Havasupai is popular spot in Arizona with a unique mix of outdoors enthusiasts, tourists, and what we like to call the “Spring Break” crowd. The campsites are 10 miles from the Hualapai Hilltop parking lot, and there are multiple ways to get there. You can backpack, hire porters, or helicopter in. Because of this, some people will bring giant 12 person tents and full stove tops, while others will bring all backpacking gear.
If you’re getting a helicopter or porter, you can pack whatever you want, and they’ll take care of it for you. If you’re backpacking in like us, though, you’re going to want everything to be as light as possible (every pound counts) and absolutely necessary. Whether it’s your first time backpacking, or your 100th time, we’ve put together a packing list to help you plan for your trip.
ULTIMATE HAVASUPAI PACKING LIST – BACKPACKING TO SUPAI ARIZONA
- Backpack – preferably lightweight and comfortable when you’re carrying heavy loads. We’ve tried a lot of packs and Osprey has the best ones. Here’s the updated version of my youth backpack and here’s Jacob’s. Jacob carried the tent and most of our camera gear, but if you’re carrying everything on your own, a 60L should be sufficient.
- Backpack Rain Cover – Mine came with a rain cover, but if yours doesn’t you should get one for this trip. Rather than bringing giant dry sacks, when it’s raining, you can put the cover on and lay your backpack cover side down under your rainfly to keep your contents dry.
- Backpacking Tent (+ Footprint) – Our backpacking tent is one of the best and packs down to 5.5 x 17.5 inches (14 x 44.5 cm) and weighs 3 lbs 2 oz. Whichever tent you decide on, it’s really important that it’s light and compact as possible.
- Sleeping Bag – We both have REI Sub Kilo +15 sleeping bags (2 lbs / 0.9 kg and 7.5 x 15 inches / 10 L) . This is no longer available, but check out REI’s newer versions. For us, it got down to the 40s at night. Pay attention to the temperature rating, weight, and compressed volume. Generally, you want warmer, lighter, and smaller.
- Sleeping Pad – These are the ones we currently use, and we love them! So much more lightweight than our REI ones we’ve used for 5 years and also way more comfortable. I even like them better than our air mattress. Be sure to pay attention to the R ratings.
- 3L+ Water Bladder – We only needed 1L on the way down and 2L on the way up. The temps were cooler and we hiked at night to beat the heat, but if you’re hiking in the day bring 3L.
- Hiking Poles – Jacob has had bad knees since middle school, but even if they are in great shape, hiking poles help so much when you’re carrying a heavy load (especially going down those switchbacks).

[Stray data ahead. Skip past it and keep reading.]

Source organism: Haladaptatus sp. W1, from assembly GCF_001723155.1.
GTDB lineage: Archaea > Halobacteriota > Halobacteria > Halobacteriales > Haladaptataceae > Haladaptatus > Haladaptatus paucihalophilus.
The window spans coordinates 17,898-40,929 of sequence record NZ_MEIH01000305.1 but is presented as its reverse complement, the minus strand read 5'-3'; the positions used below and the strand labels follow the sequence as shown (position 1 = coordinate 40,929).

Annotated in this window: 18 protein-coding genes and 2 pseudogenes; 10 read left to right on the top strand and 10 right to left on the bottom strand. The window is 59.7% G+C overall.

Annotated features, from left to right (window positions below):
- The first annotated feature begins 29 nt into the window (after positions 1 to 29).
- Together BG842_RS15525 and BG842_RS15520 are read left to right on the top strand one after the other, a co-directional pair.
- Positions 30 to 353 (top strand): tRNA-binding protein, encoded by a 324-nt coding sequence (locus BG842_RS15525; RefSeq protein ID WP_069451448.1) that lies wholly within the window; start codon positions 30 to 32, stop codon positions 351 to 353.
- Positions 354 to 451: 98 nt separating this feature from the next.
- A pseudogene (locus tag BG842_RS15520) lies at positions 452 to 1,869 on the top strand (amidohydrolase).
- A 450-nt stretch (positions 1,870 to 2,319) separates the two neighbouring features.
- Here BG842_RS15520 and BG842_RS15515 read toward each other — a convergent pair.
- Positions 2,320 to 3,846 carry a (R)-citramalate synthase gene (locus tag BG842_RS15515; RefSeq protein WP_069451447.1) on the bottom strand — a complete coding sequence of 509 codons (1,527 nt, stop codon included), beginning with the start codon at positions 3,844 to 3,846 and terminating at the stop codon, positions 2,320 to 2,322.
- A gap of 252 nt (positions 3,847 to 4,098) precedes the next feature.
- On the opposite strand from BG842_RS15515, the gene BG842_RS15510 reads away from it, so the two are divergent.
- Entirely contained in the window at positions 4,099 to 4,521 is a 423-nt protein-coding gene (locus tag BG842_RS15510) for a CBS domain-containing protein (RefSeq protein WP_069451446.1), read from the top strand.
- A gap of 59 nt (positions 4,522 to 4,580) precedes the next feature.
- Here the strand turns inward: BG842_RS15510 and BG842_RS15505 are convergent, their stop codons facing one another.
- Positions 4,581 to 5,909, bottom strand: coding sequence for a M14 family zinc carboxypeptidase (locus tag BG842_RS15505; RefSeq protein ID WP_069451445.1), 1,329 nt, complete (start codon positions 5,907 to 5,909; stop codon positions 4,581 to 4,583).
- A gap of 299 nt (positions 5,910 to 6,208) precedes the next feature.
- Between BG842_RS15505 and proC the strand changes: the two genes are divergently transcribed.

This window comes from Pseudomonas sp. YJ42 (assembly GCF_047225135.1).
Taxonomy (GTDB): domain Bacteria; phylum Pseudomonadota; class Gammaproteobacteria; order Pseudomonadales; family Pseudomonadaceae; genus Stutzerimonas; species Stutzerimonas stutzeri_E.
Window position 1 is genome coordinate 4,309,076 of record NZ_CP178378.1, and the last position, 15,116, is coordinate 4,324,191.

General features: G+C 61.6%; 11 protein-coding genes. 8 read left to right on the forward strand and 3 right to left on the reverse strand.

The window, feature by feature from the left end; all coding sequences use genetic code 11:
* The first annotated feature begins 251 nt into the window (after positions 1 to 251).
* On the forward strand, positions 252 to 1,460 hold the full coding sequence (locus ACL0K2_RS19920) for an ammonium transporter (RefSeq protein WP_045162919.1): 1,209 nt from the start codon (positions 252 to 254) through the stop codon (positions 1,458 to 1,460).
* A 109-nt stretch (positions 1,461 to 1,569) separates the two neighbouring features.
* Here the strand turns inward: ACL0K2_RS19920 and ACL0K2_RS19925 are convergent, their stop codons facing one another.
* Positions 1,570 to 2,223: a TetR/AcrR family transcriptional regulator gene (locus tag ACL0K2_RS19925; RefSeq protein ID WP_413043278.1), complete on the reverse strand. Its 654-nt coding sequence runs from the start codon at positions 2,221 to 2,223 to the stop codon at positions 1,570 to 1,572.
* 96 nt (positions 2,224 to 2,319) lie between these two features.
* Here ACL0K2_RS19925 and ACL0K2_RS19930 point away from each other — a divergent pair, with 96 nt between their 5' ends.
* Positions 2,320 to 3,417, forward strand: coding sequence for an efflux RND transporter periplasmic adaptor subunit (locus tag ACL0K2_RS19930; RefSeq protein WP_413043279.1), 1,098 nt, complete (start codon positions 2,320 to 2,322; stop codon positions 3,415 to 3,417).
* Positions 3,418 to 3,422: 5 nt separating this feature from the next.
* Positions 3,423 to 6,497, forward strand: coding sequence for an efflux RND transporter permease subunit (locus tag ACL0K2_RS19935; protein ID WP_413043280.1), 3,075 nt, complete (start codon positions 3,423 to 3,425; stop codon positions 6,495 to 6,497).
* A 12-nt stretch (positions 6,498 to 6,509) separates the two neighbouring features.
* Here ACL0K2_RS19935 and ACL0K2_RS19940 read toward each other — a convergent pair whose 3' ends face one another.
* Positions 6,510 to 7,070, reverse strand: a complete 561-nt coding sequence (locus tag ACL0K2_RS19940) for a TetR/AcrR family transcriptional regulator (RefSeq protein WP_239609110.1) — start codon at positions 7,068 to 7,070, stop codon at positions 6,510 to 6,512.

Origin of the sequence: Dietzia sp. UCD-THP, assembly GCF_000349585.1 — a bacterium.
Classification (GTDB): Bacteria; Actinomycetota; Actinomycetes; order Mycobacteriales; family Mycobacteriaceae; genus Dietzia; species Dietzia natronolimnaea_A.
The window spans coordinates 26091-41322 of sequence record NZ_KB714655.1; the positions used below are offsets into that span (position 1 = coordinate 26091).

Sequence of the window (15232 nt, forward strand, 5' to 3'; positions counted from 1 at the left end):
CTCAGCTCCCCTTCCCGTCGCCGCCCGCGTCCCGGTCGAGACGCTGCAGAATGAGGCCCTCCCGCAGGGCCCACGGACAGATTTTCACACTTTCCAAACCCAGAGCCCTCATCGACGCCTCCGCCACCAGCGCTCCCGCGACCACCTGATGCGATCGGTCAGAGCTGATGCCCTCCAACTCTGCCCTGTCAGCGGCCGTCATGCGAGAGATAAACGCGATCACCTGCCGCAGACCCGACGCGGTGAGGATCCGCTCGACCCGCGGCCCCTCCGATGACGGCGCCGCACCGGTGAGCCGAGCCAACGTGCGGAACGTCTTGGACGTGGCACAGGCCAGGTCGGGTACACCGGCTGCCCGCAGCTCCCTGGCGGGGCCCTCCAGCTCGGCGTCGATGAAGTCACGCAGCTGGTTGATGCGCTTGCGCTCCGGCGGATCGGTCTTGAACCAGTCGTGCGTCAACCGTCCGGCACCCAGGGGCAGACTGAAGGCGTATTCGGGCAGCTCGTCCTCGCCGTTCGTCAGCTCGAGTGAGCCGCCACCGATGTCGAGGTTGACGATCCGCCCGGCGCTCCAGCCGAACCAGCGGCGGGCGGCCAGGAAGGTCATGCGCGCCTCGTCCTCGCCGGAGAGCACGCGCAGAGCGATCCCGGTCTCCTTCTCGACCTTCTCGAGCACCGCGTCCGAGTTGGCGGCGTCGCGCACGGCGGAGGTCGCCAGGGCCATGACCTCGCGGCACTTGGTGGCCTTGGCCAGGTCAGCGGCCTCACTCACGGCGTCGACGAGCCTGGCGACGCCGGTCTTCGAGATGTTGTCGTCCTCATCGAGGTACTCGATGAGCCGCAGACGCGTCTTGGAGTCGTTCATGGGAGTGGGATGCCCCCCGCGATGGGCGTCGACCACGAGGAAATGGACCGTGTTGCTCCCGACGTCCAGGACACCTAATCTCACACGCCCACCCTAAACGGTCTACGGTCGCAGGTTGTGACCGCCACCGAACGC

- Hiking Shoes (his + hers) + Insoles – These are our newest hiking shoes and we really like the grip, support, and fit.
- Water Shoes – The ground is rocky in the pools below the falls. Also, if you’re hiking to Beaver Falls, you will hike through water. I use these and Jacob uses these.
- Flip Flops (optional) – I brought some flip flops too because I like having them for ease at the campground when my water shoes are wet. Jacob just used his hiking shoes at the campground.
- Shirts (his + hers) x2
- Underwear (his + hers) x2 – We like to use these quick dry ones for any active trips.
- Smartwool Hiking Socks x2
- Microfiber Towel
- Bathing Suit
- Trucker Hat
- Cheap Sunglasses
- Hiking Pants (his + hers)
- Leggings (only Esther)
- Fleece Hoodie (this one’s Jacob’s)
- Raincoat / Poncho – Havasupai has unpredictable weather, and it was forecasted to be rainy for us. Even without rain, though, the waterfalls are really misty and can be cold when you’re not swimming.
- Base Layer / Long Underwear for sleeping
- Hammock (optional) – We saw a lot of people hanging out in hammocks along Havasu creek. We would have loved to bring ours, but we didn’t want to carry the extra weight. Some people can sleep in hammocks, but I’m not one of those people.
- Camping Meals – We had Soylent for lunch during our hike (it’s easy and has all the nutrients of a meal without the excess crap. Then for the rest of our meals we had Mountain House. Dehydrated meals can be gross, but out of all the dehydrated meals we’ve tried, we love Mountain House’s Lasagna and Chicken and Rice. I’ll take them over any other camping food.
- Jetboil + Fuel – Pro-Tip: Coleman sells fuel that fits the Jetboil and is much cheaper.
- Snacks – We brought beef jerky, pistachio + almond snack mix, and fruit bars.
- Camping Fork / Spoon (we got this from our Camp Box)
- First Aid Kit
- Trashbag – You need to carry out all your trash. If you want to keep the place beautiful, there’s a lot of trash along the trail, so you can also pick some up on the way out.
- Large Ziplock Bags x2 – they always come in handy
- Lip Balm
- Toothbrush + Toothpaste
- Toilet Paper – The Hualapai Hilltop parking lot and your campground will have primitive bathrooms. They sometimes run out of TP, so it’s good to have some on hand. There are regular toilets in Supai village (yay!).
- Wet Wipes
- Feminine Hygiene Products (optional, but mine seems to change its schedule to sabotage me every time!!)
- Camera + Batteries (all photo gear optional)
- Wide Lens (wider than 35mm on full frame)
- Travel Tripod
- ND Filter for shooting waterfalls
*We spent 2 nights there, so you can adjust the amount of food and clothes accordingly.
Have you ever backpacked? What’s your most memorable experience? Would you backpack in, get a porter, or take the helicopter?